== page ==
Using our torpedo as a kind of ‘external cafetiere system‘, we filled it with a huge dose of fresh grounds straight from the roastery that day – double the amount that used to go into Full of Beans (not so full now, eh?) – and topped it up with chilled, finished beer. Rather than recirculate, we mirrored the cold press process and left the torpedo and its precious cargo in the chiller overnight – we found through our trials that re-inventing the wheel wasn’t necessary with this type of coffee infusion – allowing the grounds to infuse statically and naturally drop out of solution prevented over extraction and got a cleaner, more representative coffee flavour than thrashing it around through a pumped system.
The following morning, this thick, ultra strong shot of cold press (yes, we did drink some… and yes, were rather awake for the rest of the day) was gently pressed back into the main tank under CO2 pressure, infusing our creamy, chocolatey stout base with all the wonderful aromatics of the fresh coffee extracted from the cold process. This is by far the best infusion method we have found so far – who would have thought that conventional coffee brewing techniques actually don’t need playing with that much?
Finally, let’s talk about maple. It is regrettably a very difficult flavour to capture in beer; it tastes great on the tongue, but vanishes when the yeast sinks its teeth into it. As a simple sugar, it is close to being 100% fermentable and so simply gets broken down as a natural and normal part of the fermentation. It is also eye-wateringly expensive, and although we are by no means afraid of spending big money to get big flavours, one hates to see such a low impact on the final beer for such a high price. Ultimately, we used our contact at Bee Mercy to source some Chestnut Honey – a rich, single varietal honey with a smoky, caramelised tone and a slightly savoury quality that was reminiscent of maple syrup. Importantly, it is more like 65-80% fermentable (this is the good stuff – unprocessed and raw. Store bought, filtered honeys will be closer to 95% fermentable because they are often mixed back with simple sugar syrups).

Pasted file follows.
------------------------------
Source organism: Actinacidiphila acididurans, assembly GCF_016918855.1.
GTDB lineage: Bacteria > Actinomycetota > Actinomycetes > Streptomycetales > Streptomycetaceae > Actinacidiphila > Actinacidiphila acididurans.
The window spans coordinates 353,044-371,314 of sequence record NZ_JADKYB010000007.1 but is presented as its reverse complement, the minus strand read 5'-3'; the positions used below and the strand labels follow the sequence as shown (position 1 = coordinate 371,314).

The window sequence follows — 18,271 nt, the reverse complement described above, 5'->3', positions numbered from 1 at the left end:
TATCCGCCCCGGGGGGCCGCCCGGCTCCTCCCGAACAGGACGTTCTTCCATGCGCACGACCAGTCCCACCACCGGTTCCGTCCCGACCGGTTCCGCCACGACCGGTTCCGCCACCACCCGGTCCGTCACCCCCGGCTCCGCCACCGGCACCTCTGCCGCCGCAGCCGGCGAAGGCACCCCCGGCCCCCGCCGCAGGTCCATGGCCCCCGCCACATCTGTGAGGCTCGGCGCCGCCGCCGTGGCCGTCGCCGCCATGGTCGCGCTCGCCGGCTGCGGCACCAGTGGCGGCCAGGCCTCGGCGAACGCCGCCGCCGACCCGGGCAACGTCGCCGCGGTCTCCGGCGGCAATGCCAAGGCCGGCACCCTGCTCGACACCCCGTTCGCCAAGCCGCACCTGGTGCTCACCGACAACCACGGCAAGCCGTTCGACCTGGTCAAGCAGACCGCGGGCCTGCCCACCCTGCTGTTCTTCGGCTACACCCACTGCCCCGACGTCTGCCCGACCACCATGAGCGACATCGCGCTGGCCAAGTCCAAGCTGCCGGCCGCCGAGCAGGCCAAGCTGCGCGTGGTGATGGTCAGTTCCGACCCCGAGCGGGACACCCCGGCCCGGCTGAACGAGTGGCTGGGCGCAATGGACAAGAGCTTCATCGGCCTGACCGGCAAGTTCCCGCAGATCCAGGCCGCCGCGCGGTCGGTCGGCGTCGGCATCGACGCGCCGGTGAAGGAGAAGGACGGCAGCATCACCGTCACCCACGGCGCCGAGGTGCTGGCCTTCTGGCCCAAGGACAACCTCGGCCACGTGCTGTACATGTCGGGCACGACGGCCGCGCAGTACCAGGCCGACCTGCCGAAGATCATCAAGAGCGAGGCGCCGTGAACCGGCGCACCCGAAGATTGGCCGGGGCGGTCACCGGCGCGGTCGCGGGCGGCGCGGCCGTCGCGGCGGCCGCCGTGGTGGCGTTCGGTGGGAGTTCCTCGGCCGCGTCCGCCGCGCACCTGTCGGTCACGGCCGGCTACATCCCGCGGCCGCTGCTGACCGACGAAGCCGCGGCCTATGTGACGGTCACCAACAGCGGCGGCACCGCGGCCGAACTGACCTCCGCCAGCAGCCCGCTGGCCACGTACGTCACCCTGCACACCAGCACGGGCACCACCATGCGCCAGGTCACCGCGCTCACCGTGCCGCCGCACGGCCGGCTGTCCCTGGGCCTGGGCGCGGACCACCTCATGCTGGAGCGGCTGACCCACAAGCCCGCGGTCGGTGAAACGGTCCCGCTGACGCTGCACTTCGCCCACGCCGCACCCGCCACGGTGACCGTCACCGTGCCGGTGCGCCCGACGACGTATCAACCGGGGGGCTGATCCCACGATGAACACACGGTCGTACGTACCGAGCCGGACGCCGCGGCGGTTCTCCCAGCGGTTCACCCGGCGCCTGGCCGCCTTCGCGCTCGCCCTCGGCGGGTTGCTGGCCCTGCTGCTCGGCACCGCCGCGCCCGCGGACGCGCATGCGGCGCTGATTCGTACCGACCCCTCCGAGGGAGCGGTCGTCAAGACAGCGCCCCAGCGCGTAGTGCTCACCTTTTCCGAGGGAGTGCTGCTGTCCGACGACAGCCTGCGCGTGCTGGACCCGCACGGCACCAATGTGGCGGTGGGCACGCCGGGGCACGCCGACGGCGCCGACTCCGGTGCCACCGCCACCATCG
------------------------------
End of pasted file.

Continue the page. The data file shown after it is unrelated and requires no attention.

Using a combination of raw chestnut honey and a powerful maple extract (the kind that would make your teeth go black) gave Maple Latte the leg up it needed on the ‘maple’ front; a natural, woody, smoky and caramel sweetness with an overtone of maple that blended perfectly with the final beer.
In the round, bringing all these elements into focus was challenging, but a fun one at that. We’re just limbering up here, and getting started on developing lots of new dark specials in the coming months. There’s a more session strength gingerbread milk stout on the horizon (a collaboration with our team at The Weather Station) and a second awakening of our Cephalopod imperial honey stout, all of which should be ready by early December. Stay tuned dark beer lovers! We’re comin’ for ya!